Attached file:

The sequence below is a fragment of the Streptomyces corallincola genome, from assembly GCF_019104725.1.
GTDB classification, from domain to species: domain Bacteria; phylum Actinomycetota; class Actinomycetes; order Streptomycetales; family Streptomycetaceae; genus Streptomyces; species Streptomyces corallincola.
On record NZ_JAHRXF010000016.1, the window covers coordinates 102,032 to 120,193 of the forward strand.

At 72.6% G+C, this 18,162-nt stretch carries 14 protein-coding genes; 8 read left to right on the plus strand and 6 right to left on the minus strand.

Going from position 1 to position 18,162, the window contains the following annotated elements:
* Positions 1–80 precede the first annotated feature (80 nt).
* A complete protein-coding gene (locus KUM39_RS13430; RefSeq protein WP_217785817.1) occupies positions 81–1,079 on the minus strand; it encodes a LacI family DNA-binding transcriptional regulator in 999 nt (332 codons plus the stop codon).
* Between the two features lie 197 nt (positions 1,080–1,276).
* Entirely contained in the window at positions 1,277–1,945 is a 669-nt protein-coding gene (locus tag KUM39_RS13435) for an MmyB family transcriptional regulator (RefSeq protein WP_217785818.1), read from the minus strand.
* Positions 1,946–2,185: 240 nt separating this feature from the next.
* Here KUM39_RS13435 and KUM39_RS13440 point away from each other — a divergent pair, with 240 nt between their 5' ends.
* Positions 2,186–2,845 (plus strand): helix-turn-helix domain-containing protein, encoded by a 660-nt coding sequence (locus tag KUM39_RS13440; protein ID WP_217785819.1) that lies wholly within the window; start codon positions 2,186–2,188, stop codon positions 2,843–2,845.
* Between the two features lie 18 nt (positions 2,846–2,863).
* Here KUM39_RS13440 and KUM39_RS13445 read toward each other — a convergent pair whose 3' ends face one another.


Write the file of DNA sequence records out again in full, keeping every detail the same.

The sequence below is a fragment of the Streptomyces corallincola genome, from assembly GCF_019104725.1.
GTDB classification, from domain to species: domain Bacteria; phylum Actinomycetota; class Actinomycetes; order Streptomycetales; family Streptomycetaceae; genus Streptomyces; species Streptomyces corallincola.
On record NZ_JAHRXF010000016.1, the window covers coordinates 102,032 to 120,193 of the forward strand.

At 72.6% G+C, this 18,162-nt stretch carries 14 protein-coding genes; 8 read left to right on the plus strand and 6 right to left on the minus strand.

Going from position 1 to position 18,162, the window contains the following annotated elements:
* Positions 1–80 precede the first annotated feature (80 nt).
* A complete protein-coding gene (locus KUM39_RS13430; RefSeq protein WP_217785817.1) occupies positions 81–1,079 on the minus strand; it encodes a LacI family DNA-binding transcriptional regulator in 999 nt (332 codons plus the stop codon).
* Between the two features lie 197 nt (positions 1,080–1,276).
* Entirely contained in the window at positions 1,277–1,945 is a 669-nt protein-coding gene (locus tag KUM39_RS13435) for an MmyB family transcriptional regulator (RefSeq protein WP_217785818.1), read from the minus strand.
* Positions 1,946–2,185: 240 nt separating this feature from the next.
* Here KUM39_RS13435 and KUM39_RS13440 point away from each other — a divergent pair, with 240 nt between their 5' ends.
* Positions 2,186–2,845 (plus strand): helix-turn-helix domain-containing protein, encoded by a 660-nt coding sequence (locus tag KUM39_RS13440; protein ID WP_217785819.1) that lies wholly within the window; start codon positions 2,186–2,188, stop codon positions 2,843–2,845.
* Between the two features lie 18 nt (positions 2,846–2,863).
* Here KUM39_RS13440 and KUM39_RS13445 read toward each other — a convergent pair whose 3' ends face one another.